Thu, Mar

Why You Can't Sleep Without a Blanket or Sheet, Even If It's Hot

WELLNESS--Getting (and staying) asleep during oven-hot weather can sometimes feel like more work than, well, your job. You know an easy solution to staying cool and sleeping better would be to toss your covers ― yet no matter how sweaty and uncomfortable you get, you can’t bring yourself to go entirely free of a sheet or blanket.

You might drench yourself in cold water before getting underneath, or wrap one leg over the top, or blast a fan directly at your side of the bed. You might even feel brave enough to sleep with the back half of your body exposed (while your front half hangs on tight). But get rid of that top covering entirely? That’s crazy talk.

Why is sleeping without the covers such a dealbreaker, even though it could improve the quality of your sleep exponentially? Glad you asked.

Blankets and sheets are usually a handy sleep accessory ...

“Our circadian rhythm is tied to temperature, and a drop in core body temperature happens right before sleep,” explained Ellen Wermter, a board-certified family nurse practitioner in Charlottesville, Virginia, and a spokesperson for the Better Sleep Council.

Your temperature continues to fall throughout the night. It’s your body’s way of conserving energy so it can be redirected to other systems like digestion.

Sheets and blankets keep your body temp from dropping too low and waking you up, which gives your innards the chance to complete their restorative processes sans interruption.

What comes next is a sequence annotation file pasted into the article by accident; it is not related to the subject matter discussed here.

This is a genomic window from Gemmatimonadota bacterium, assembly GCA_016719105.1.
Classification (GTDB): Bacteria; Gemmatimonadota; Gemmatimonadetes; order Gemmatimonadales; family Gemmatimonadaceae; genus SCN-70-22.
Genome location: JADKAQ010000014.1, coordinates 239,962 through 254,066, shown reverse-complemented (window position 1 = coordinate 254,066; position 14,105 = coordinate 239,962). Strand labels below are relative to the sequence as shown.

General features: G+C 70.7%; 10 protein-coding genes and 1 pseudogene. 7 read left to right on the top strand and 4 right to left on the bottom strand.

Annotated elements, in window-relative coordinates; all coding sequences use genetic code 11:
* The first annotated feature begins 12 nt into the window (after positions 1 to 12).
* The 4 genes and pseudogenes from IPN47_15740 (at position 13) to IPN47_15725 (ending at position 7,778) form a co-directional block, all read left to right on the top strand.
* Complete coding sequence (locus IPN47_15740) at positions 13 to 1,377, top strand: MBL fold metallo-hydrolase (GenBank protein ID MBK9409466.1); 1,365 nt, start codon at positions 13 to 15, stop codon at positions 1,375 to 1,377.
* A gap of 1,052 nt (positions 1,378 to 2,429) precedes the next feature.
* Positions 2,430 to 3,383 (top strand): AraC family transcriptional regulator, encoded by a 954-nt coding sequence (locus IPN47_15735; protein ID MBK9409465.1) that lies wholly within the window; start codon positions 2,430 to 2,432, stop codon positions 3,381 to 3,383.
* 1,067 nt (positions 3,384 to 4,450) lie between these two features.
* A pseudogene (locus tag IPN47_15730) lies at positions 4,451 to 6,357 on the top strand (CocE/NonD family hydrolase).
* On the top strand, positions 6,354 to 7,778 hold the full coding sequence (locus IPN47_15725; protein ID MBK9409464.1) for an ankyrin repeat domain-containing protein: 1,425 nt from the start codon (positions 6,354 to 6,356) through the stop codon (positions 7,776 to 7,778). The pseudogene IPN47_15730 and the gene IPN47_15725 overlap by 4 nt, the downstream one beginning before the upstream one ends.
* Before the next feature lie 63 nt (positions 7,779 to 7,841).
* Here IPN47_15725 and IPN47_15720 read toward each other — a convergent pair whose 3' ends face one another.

... But during hot weather, not so much.

When it’s sweltering, our covers ritual can work against us. For one thing, even a sheet in hot weather traps the heat against your body. “When you’re already warm, it drives the temperature up further and creates an under-the-covers steam oven,” Wermter said.

Because the natural drop in body temp right before sleep is a cue that it’s time to sleep, temps that are too warm trick your brain into thinking it’s time to be active, not rest.

And even if you do manage to fall asleep, odds are you won’t stay that way. “Your core temperature is likely to rise high enough to wake you as your body works to cool itself,” Wermter said. This fragments your sleep.

Breaking up with the covers isn’t as easy as it sounds.

Much like the initial drop in body temperature is a cue for sleep, so too is pulling the covers up over your tired body. (Experts call these cues “sleep onset associations.”) “It’s part of your routine, and without it, your brain feels that something is missing and may find it difficult to relax,” Wermter said.

Plus, it’s a comfort thing.

During REM, or rapid eye movement, periods of sleep, your serotonin levels decrease. Serotonin is the neurotransmitter best known for encouraging feelings of calm, said Sanam Hafeez, a neuropsychologist and adjunct professor at New York’s Columbia University.

The use of blankets, especially weighted ones, is associated with higher levels of serotonin, meaning they can help us sleep better. It may be that the heaviness of the bedding causes deep pressure stimulation that activates the parasympathetic nervous system, potentially increasing dopamine (another mood-boosting neurotransmitter) and serotonin levels in some individuals, Wermter explained.